Many people arrested under the obeah laws were members of religious communities who were prosecuted for group worship and/or healing activities. This was the case with the prosecution of Rosabelle Rennalls, Joseph Stephens, Julius Walters, Joseph Thomas, George Morgan, Miriam Henry and Leonora Thomas for participating in a religious healing meeting at Beggar’s Bush Pen balm yard near Spanish Town, Jamaica. The balm yard had been operating for several years—according to one witness, it was present in 1896. All but one of the defendants were convicted of ‘being persons practising obeah’.
The case arose because a man named Charles Shirley, who disliked the religious community at Beggar’s Bush and thought they were ‘no meeting at all … nothing but obeah being practised’, reported Rennalls and the others to the police. The group formed a well-structured community: Charles Shirley stated that the twenty-four-year-old Julius Walker (sic) was the parson, Joseph Thomas the leader of the choir, and Miriam Henry a person who ‘works the spirit’. Rosabelle Rennells appears to have played a significant leading role as well. The magistrate trying the case referred to the group as practicing ‘revivalism’, and many of the details given of their religious practice, including a table laid with spiritual goods, singing, talking in a ‘strange language’, and walking in a circular motion, suggest their affiliation with Revival religion. Revival developed in the 1860s in missionary-led communities, and developed its own dynamic as a distinctive religion that drew on both African and Christian religious practice and belief. The case shows the harassment that Revivalists faced in the late nineteenth century.
In response to Charles Shirley’s report, the police set up a plot to entrap and arrest the balm yard members. Two policemen went with Shirley and a man named John Fullerton to the balm yard in order to ‘detect these people for practising obeah’.
Fullerton said that all of the accused except George Morgan were at the balm house, singing and walking around a table holding bottles of an unidentified liquid, while Joseph Stephens beat a drum. The table was laid with kerosene tins of liquid medicine, bottles, and cans, and the house also contained rings, a clock, and a Bible. According to another witness, Rosanah Walker, who lived nearby, the group were singing Sankey Hymns, and each drank a wineglass of the medicine. Ira Sankey was an American composer of revival hymns, which were popular in the Caribbean. Walker also said that the group used ‘strange language’ that she ‘could not understand’. Charles Shirley said that Rennalls passed ‘a Bible over the pan of liquid under the booth’.
When Fullerton arrived, according to another witness, Rosanah Walker, Rosabella Rennalls came up to him to find out what he wanted. Fullerton stated that he was sick, and then went into a hut with Rennalls and the other defendants. Inside, according to Fullerton’s testimony, Rennals told Fullerton that his sickness was the result of obeah, and gave him some liquid medicine to cure him. Fullerton paid two shillings for the medicine. Rennalls refused to tell Fullerton who had put the obeah on him, saying that when she had done so in the past, this had caused trouble: the people accused of obeah often would ‘come back and abuse her’.
This was the moment Fullerton had been waiting for, because Rennalls’ acceptance of money from him in exchange for medicine, and her claim that the medicine would work to remove obeah, was good evidence of obeah in Jamaican law. After he had been given the medicine, Fullerton grabbed the pan in which Rennalls had put the 2 shillings he had paid. He ran out of the house into the yard, where he ‘bawled out loudly’. Charles Shirley and the two policemen who had been hiding nearby, came out of their hiding places and arrested the whole congregation.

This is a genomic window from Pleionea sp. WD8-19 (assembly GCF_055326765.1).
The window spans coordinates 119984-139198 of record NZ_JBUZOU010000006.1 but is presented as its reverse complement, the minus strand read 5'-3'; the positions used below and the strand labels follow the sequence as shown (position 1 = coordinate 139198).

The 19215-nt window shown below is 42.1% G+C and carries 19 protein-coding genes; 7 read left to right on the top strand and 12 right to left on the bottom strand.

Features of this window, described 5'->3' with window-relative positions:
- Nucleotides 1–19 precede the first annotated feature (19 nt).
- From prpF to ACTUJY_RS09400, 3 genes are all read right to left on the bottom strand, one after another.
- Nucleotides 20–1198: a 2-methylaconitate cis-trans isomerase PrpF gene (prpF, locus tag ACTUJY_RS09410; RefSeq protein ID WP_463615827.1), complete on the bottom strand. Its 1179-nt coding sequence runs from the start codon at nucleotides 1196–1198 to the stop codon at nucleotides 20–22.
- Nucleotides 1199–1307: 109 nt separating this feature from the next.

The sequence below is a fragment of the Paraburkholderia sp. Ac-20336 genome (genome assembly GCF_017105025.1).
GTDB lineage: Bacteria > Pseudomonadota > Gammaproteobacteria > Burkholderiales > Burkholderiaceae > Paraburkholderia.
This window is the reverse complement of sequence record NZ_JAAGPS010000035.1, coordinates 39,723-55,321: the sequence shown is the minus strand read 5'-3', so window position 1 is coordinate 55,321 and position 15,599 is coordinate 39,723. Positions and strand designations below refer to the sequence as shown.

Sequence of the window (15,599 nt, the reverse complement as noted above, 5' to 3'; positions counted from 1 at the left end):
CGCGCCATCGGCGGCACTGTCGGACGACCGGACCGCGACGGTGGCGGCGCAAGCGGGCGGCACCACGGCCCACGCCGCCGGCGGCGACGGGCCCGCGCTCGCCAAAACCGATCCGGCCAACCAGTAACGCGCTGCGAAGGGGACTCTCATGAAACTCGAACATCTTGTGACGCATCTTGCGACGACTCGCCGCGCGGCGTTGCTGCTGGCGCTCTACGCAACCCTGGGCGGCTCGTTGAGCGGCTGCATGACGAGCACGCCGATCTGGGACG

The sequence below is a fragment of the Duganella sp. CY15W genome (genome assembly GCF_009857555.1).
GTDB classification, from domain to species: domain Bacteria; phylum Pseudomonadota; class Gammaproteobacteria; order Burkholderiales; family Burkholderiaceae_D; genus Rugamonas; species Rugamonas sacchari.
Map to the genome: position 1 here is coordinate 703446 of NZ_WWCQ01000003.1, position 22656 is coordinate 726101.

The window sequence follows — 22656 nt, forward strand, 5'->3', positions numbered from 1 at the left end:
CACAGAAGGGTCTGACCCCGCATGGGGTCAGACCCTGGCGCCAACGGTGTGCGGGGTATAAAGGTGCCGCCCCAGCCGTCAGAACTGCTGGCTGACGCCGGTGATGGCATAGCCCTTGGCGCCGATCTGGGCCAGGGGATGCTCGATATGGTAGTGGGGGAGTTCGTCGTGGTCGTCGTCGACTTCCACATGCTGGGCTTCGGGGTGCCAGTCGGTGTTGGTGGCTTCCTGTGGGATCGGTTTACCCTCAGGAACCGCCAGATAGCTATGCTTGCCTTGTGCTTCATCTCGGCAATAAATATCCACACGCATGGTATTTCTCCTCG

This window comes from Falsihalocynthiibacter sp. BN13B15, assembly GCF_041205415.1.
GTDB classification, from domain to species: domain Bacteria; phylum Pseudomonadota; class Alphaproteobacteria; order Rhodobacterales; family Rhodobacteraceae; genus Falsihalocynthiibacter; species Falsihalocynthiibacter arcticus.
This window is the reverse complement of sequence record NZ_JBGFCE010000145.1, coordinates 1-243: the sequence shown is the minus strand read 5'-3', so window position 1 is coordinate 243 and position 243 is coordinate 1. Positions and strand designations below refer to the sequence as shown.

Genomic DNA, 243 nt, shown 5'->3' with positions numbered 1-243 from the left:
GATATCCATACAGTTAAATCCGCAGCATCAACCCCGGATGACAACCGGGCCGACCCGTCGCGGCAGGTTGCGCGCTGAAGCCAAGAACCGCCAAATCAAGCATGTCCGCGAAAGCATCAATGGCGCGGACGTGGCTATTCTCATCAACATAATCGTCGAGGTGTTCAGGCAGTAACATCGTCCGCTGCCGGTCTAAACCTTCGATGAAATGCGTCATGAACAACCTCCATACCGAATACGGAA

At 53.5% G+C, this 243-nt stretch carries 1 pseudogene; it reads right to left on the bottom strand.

The group fought back. One of them, Joseph Thomas, said that he had been expecting the police to come for ‘long time’ and expressed his determination to continue with his religious practice: ‘if we go to prison for 20 years we will go on with it again’.
The group was tried at Spanish Town magistrates’ court where they conducted their own defense, including cross-examining the prosecution witnesses. Their defense included casting doubt on the motives of Charles Shirley, who they suggested had previously recommended to others that they visit the balm yard to cure their relatives. All except George Morgan were found guilty of obeah, and sentenced to twelve months’ imprisonment, with the men additionally sentenced to being whipped, with twelve lashes. The presiding magistrate congratulated the police. The group’s supporters, probably other members of their religious community, were in court that day, and when the sentences were announced they shouted and cried creating, according to the Gleaner reporter, ‘the greatest disorder’.
The case suggests divisions among ordinary Jamaicans about religion and healing. One of the witnesses, William Walters, was the father of Julius Walters, the group’s ‘parson’. He disparaged the group and their religion in his evidence, stating that ‘The accused’s Religion is jumping up and turning round and barking like a dog and saying ‘glory Hallelujah’ and ‘Hip Hip Hurrah’’.
Like many defendants in obeah cases, Rosabelle Rennalls and her fellow worshippers clearly did not think they were obeah practitioners. Rather, they were people who were concerned about the dangers of obeah. Rennalls believed that illness could be caused by other people’s practice of obeah, and for this reason prescribed medicine to remove the spiritual affliction. This was a very common dynamic in cases like these.
‘Spanish Town: Obeahism and Revivalism’, The Gleaner, 28 June 1899.